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Prost and Reynard

ALAIN PROST and some of his backers met with Adrian Reynard and Reynard Racing Cars managing-director Rick Gorne at the Sheraton Hotel in Paris's Charles de Gaulle airport last Tuesday morning.

Prost is expected to take over the Ligier F1 team shortly and is rumored to have finally managed to get Peugeot to agree to supply him with a non-exclusive supply of V10 engines. The deal, however, will not start until 1998. If Prost is able to put together a competitive operation, however, he may be able to convince Peugeot to let him have the engines on an exclusive basis.

Ligier has its own technical staff and manufacturing facilities in France but Prost may well decide that he does not wish to use them. He has long wanted John Barnard to be involved in his team. Barnard does not want to work in France and as his current Ferrari contract does not expire until August next year, by which time it will be too late for Team Prost to establish a design center and production facility in time for the 1998 season. It could be that Prost has decided to involve Reynard in his plans to get around this problem.

There is no question that Adrian Reynard has F1 ambitions - although he has often said that he only wants to be in F1 if his cars are in a position to win the first event. To do that would need a remarkable package and manufacturer backing. It is conceivable that Prost could supply him with that opportunity.

Reynard was first involved in Grand Prix racing as long ago as 1980, when he race engineered ex-works Williams chassis for John Macdonald's RAM team in the British F1 Championship and in selected Grands Prix. The following year RAM ran March 811 chassis for Derek Daly and, after a poor start to the year, Reynard became the team's chief engineer and reworked the car. It was more successful and RAM found backing from Rothmans for a two-car team in 1982. Reynard designed the March 821 but, denied more control of the operation, he quit in September that year and went back to building his own cars for Formula Ford and later Formula 3. Reynard's F3 car won its first race in the formula.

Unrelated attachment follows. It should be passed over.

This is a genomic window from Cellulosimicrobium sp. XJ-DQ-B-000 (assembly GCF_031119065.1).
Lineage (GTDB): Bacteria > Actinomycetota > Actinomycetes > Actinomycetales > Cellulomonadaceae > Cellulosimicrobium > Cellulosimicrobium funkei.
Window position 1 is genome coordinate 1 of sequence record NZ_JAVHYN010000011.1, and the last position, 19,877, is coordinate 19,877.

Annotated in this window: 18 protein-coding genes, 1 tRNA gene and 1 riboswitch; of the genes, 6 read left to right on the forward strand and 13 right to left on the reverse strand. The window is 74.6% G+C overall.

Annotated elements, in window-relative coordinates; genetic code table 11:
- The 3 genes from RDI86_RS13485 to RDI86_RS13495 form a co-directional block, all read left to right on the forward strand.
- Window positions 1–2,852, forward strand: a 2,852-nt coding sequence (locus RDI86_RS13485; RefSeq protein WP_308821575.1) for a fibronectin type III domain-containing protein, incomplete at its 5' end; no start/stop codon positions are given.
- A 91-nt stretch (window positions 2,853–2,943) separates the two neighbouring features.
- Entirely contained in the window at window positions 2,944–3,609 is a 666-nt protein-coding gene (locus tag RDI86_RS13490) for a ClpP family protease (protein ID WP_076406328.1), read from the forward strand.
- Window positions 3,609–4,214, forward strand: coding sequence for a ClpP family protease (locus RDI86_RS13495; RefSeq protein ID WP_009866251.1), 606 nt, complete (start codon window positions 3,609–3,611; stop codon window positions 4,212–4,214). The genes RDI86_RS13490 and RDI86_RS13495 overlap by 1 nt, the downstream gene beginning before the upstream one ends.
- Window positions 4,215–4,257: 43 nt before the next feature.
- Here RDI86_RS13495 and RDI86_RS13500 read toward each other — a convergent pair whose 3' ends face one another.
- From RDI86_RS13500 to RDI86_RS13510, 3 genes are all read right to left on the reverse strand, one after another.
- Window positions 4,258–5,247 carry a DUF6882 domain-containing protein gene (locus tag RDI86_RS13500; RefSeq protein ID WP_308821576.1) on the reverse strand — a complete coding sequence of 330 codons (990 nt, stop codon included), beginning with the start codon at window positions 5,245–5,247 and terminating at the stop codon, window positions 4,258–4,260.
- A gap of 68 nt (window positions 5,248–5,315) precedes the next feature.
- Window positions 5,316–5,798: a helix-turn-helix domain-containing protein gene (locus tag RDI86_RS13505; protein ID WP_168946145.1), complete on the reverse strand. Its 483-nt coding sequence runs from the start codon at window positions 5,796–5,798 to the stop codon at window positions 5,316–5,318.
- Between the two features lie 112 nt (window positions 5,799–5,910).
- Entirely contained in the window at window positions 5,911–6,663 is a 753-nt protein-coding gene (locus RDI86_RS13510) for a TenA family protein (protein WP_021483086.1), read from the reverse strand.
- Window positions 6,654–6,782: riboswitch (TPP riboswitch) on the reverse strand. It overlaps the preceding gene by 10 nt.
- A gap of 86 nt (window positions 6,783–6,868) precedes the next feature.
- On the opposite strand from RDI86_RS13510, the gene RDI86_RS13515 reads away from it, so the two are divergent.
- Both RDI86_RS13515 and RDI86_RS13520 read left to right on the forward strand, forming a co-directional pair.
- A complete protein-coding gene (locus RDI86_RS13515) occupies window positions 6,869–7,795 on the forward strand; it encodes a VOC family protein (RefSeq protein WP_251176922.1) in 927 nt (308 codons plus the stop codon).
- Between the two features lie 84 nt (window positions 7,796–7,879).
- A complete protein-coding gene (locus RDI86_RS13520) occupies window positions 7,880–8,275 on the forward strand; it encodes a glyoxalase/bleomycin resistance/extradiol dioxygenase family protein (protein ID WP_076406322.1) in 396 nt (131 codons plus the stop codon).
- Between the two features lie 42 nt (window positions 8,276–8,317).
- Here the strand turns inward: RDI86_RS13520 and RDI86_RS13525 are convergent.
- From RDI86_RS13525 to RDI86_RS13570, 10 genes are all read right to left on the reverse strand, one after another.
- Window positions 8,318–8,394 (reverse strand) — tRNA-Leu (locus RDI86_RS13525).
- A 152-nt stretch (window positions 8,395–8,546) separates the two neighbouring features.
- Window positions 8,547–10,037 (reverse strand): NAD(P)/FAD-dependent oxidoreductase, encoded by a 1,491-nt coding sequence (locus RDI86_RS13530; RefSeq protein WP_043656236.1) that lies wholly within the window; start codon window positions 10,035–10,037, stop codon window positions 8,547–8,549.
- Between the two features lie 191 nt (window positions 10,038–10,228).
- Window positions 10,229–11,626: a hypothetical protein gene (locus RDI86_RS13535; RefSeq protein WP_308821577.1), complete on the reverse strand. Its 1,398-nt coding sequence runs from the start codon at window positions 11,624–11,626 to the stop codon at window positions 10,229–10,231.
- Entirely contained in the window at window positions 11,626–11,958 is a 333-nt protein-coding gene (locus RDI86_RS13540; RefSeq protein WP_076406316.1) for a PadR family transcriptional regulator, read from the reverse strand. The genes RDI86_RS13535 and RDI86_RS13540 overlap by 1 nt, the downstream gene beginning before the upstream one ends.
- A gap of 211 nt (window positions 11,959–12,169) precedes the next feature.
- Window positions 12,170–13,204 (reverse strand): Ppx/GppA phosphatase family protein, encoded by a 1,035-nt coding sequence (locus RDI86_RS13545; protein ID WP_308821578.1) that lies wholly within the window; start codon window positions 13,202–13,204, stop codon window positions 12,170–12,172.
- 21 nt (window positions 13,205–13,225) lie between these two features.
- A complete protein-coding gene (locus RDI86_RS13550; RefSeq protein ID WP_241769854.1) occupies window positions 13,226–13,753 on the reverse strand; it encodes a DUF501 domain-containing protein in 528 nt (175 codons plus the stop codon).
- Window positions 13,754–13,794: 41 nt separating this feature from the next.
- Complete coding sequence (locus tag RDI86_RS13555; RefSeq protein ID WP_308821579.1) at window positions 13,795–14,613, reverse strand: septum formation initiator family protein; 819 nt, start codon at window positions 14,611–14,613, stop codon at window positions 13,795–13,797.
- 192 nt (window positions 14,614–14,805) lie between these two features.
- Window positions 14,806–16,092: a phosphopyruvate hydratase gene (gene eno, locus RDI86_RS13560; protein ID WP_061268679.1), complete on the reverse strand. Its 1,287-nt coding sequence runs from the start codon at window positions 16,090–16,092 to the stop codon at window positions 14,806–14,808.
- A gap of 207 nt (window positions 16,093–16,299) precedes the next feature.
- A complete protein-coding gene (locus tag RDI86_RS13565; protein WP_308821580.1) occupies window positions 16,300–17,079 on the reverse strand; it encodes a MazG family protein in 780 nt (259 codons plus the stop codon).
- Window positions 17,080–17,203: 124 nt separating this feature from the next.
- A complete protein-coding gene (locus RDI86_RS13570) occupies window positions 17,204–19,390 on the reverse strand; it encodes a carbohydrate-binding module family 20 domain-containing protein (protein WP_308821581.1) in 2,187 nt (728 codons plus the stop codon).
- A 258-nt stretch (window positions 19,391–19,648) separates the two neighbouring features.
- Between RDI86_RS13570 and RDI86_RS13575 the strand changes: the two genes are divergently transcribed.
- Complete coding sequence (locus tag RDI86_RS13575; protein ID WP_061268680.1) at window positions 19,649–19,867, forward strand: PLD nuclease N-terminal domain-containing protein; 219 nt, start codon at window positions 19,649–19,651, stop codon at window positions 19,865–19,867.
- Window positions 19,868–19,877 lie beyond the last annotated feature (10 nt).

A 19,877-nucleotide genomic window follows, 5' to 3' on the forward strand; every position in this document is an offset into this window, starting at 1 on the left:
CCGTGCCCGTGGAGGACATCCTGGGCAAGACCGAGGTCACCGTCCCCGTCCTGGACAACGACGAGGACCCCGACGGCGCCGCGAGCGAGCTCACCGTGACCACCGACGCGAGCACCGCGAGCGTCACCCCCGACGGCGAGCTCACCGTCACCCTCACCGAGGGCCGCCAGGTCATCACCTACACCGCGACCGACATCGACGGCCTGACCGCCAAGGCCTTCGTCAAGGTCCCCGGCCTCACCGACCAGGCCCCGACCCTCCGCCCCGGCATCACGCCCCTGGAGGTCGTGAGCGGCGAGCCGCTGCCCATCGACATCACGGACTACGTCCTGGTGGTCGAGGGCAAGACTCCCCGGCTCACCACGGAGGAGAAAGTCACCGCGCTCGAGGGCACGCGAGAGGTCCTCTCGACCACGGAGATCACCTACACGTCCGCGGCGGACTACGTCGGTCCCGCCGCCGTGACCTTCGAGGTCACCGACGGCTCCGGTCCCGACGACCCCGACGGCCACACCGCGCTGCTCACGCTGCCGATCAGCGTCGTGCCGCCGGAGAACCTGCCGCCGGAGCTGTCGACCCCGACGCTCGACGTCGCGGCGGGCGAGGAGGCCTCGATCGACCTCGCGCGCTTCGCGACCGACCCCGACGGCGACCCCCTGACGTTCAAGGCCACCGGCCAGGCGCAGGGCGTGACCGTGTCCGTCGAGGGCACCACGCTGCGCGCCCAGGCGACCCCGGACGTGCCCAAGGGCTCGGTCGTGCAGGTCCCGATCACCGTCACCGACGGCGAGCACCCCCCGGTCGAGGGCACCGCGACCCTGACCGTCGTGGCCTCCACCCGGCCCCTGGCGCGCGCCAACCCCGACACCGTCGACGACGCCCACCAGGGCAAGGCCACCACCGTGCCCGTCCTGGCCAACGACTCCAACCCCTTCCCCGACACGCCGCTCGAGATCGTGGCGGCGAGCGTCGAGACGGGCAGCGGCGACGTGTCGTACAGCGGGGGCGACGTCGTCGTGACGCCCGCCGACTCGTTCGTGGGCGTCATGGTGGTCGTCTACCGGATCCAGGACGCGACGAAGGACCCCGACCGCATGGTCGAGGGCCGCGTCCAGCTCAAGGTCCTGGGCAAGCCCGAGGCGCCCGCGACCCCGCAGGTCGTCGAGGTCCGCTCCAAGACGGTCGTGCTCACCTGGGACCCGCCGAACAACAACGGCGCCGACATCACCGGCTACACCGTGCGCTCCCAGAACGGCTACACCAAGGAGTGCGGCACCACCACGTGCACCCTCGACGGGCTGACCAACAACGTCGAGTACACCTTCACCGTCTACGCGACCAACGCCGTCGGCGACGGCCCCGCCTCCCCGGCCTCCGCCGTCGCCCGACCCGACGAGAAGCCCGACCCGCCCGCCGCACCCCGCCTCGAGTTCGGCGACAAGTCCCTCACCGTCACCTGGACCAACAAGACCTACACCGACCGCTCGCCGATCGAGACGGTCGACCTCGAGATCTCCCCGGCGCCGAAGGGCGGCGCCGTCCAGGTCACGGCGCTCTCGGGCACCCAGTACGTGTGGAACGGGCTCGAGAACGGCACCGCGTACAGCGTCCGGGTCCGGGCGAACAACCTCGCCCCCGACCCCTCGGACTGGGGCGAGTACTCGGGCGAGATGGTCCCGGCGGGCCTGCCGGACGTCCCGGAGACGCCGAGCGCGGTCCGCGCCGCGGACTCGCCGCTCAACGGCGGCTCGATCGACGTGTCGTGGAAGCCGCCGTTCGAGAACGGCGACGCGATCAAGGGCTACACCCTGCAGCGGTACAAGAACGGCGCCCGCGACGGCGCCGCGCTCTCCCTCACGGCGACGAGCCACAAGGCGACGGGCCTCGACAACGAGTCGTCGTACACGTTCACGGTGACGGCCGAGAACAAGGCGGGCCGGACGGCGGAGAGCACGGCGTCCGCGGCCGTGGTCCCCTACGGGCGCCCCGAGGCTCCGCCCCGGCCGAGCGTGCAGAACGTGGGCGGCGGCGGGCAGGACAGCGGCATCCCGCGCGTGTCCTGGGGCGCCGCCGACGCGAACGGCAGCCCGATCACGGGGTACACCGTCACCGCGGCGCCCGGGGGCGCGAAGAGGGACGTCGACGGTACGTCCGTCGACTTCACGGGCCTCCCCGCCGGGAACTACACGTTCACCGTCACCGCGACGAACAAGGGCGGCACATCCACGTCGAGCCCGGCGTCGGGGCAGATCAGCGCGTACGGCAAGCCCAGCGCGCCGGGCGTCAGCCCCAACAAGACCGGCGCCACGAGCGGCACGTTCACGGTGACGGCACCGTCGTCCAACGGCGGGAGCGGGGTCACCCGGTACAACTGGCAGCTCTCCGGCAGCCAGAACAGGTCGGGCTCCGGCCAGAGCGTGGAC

After dominating F3 Reynard announced in December 1987 that he was planning to enter F1 in 1989. A design study was completed and a prototype built but there was no money to run a team and so the car ended up in Japan, being used for tire testing by Bridgestone and Reynard went into Formula 3000, winning its first race with Johnny Herbert.

In mid-1990 Reynard hired a group of engineers from Benetton - led by Rory Byrne - and announced the intention of entering F1 in 1992. He came close to signing a Yamaha engine deal and when that fell through Reynard sold the entire project - including the Enstone factory - to Benetton. The design became the basis of the B192. Some of the Reynard research data went to Ligier and was used on the Ligier-Renault JS37. Reynard went on to design a car in 1993 for Pacific and in 1994 for DAMS.

In 1994 Reynard entered Indycar racing - winning its first race with Michael Andretti - and has since won the 1995 and 1996 titles and the Indy 500. The company has also been doing consultancy work with several motor manufacturers, notably with the Chrysler Patriot.

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